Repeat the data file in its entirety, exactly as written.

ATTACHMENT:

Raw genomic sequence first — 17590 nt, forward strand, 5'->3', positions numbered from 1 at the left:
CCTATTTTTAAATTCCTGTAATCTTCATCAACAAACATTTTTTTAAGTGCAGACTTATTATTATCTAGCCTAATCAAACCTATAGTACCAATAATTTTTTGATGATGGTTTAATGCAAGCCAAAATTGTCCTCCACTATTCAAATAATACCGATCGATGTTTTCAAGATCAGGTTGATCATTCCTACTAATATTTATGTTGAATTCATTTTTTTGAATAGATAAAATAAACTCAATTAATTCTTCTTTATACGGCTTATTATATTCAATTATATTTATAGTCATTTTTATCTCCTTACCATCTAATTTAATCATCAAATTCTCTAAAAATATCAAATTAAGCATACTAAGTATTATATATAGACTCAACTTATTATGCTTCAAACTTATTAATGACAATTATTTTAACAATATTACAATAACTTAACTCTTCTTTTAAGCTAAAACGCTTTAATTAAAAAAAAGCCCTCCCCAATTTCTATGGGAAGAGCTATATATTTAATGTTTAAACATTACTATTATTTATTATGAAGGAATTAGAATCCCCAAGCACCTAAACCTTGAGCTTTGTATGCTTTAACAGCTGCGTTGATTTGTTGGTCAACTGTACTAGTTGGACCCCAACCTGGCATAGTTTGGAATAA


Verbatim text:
Raw genomic sequence first — 17590 nt, forward strand, 5'->3', positions numbered from 1 at the left:
CCTATTTTTAAATTCCTGTAATCTTCATCAACAAACATTTTTTTAAGTGCAGACTTATTATTATCTAGCCTAATCAAACCTATAGTACCAATAATTTTTTGATGATGGTTTAATGCAAGCCAAAATTGTCCTCCACTATTCAAATAATACCGATCGATGTTTTCAAGATCAGGTTGATCATTCCTACTAATATTTATGTTGAATTCATTTTTTTGAATAGATAAAATAAACTCAATTAATTCTTCTTTATACGGCTTATTATATTCAATTATATTTATAGTCATTTTTATCTCCTTACCATCTAATTTAATCATCAAATTCTCTAAAAATATCAAATTAAGCATACTAAGTATTATATATAGACTCAACTTATTATGCTTCAAACTTATTAATGACAATTATTTTAACAATATTACAATAACTTAACTCTTCTTTTAAGCTAAAACGCTTTAATTAAAAAAAAGCCCTCCCCAATTTCTATGGGAAGAGCTATATATTTAATGTTTAAACATTACTATTATTTATTATGAAGGAATTAGAATCCCCAAGCACCTAAACCTTGAGCTTTGTATGCTTTAACAGCTGCGTTGATTTGTTGGTCAACTGTACTAGTTGGACCCCAACCTGGCATAGTTTGGAATAA